The search for the perfect teeth whitening toothpaste continues. (Photo by jet platypus)
It's time for another update on my teeth whitening & gum healing experiment, which has been going on for quite a while now. As you may have guessed, the idea behind the experiment is to find safe and easy ways to whiten teeth and stop gums from receding.
To recap, for the past months I've been brushing my teeth with Colgate's Sensation White. This toothpaste has something called "micro-cleaning crystals", which are supposed to get rid of stains from coffee, tea, etc. According to Colgate, regular use will have a whitening effect in general. As a sign of confidence, the toothpaste even comes with a color strip to compare your teeth against.
I thought the included color strip was a great idea, but in practice, it's surprisingly difficult to find an exact match for your teeth color. So I decided to just rely on visual inspection. Subjective as it may be, I can say with a fair amount of certainty that my teeth are no whiter than they were before using Colgate. In fact, I would go as far as to say that they may have gotten even more discolored during these months.
This is most likely due to the fact that I drink several cups of green tea per day. While it most likely has a smaller effect than black tea, it still stains teeth in the long run. Another culprit is coffee, which I love. None of the supposed nootropics I've tried so far give me that mood-lifting energy boost quite like coffee does.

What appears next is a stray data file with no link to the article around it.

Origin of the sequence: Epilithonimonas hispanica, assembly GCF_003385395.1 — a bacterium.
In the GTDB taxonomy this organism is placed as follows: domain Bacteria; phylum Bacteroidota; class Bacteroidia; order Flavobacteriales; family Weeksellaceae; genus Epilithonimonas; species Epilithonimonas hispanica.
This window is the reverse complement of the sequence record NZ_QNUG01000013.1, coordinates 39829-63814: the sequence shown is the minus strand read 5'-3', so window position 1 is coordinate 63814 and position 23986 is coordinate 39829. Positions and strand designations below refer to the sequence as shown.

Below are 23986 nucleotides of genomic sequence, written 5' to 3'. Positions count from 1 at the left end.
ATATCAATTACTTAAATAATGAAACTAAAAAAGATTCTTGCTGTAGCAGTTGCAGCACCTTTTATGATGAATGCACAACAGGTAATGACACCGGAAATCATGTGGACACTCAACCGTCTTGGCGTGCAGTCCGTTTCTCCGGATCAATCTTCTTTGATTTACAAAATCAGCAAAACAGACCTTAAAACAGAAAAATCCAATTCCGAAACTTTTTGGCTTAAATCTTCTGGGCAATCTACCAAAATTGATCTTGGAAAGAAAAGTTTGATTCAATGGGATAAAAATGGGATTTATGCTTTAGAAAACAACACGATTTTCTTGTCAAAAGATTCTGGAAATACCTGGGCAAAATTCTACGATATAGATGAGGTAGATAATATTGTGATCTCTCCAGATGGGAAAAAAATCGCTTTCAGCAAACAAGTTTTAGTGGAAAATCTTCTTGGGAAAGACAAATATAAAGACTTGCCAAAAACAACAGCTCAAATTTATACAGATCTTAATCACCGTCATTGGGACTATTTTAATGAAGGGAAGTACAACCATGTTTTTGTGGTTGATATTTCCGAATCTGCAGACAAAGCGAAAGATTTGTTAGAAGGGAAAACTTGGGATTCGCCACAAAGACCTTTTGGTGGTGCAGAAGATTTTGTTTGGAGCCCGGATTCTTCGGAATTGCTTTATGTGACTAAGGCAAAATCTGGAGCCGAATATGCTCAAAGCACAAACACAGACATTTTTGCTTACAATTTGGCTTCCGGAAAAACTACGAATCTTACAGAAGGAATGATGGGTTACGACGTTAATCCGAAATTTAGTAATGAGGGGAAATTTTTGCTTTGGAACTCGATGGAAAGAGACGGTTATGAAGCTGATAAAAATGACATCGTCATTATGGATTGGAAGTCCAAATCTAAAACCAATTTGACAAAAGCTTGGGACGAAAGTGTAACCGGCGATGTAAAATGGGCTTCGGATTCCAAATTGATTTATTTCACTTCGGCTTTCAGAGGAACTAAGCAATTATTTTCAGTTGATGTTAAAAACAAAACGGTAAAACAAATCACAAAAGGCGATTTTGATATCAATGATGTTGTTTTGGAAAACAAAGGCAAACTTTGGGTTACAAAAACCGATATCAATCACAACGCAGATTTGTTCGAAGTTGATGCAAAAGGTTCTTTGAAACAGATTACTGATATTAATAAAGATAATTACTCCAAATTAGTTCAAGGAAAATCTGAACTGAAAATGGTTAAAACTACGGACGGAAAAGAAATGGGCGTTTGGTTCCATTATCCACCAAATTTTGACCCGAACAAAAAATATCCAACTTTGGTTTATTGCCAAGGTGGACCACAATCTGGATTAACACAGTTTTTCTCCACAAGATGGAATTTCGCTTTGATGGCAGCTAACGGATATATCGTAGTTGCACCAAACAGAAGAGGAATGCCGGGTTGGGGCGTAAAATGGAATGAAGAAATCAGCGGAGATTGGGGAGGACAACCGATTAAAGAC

Two cups per day is my maximum at the moment. While it's not as much as many other coffee lovers I know, it probably has a significant effect on teeth color even in these amounts. And then there's dark chocolate, possibly my favourite food in the world. Goes brilliantly with coffee, mind you. I suspect consuming a copious amount of cocoa powder each day doesn't exactly make teeth sparkle, either.
It's important to note here that while staining, coffee, tea and cocoa are all good for dental health in general. It's just that the color and health of your teeth don't necessarily go together. For me, the choice between a longer life and shiny teeth is clear. Combining both would be optimal, of course.
My trust in whitening toothpastes is waning rapidly, but nonetheless, I have chosen another product for testing. This one is an ordinary store brand toothpaste with a claimed whitening effect. According to the label, the patented whitening mechanism is based on a combination triglycerides and hydrated silica. The latter is a common compound in toothpastes, as it a mild abrasive that helps in removing plaque and apparently also whitens teeth to some degree. Triglycerides in toothpaste is a new one for me, however.
I could just stop drinking tea and coffee for the duration of the experiment, but since most people looking to whiten their teeth are probably unwilling to quit enjoying their favourite beverages, I feel the experiment is much more interesting this way. If there's a product out there that can really make teeth whiter despite near-constant bombardment with tea, coffee and chocolate, then hey, we've got it made.
And if such a product indeed exists, I intend to find it.
For more information on dental health, see these posts:
Dental Health Effects of Green and Black Tea
The Role of Coenzyme Q10 in Oral Health
Tea, Coffee and Cocoa: All Good for Your Teeth
Preventing Mouth Ulcers with Tea Tree Oil Toothpaste - Results after Two Months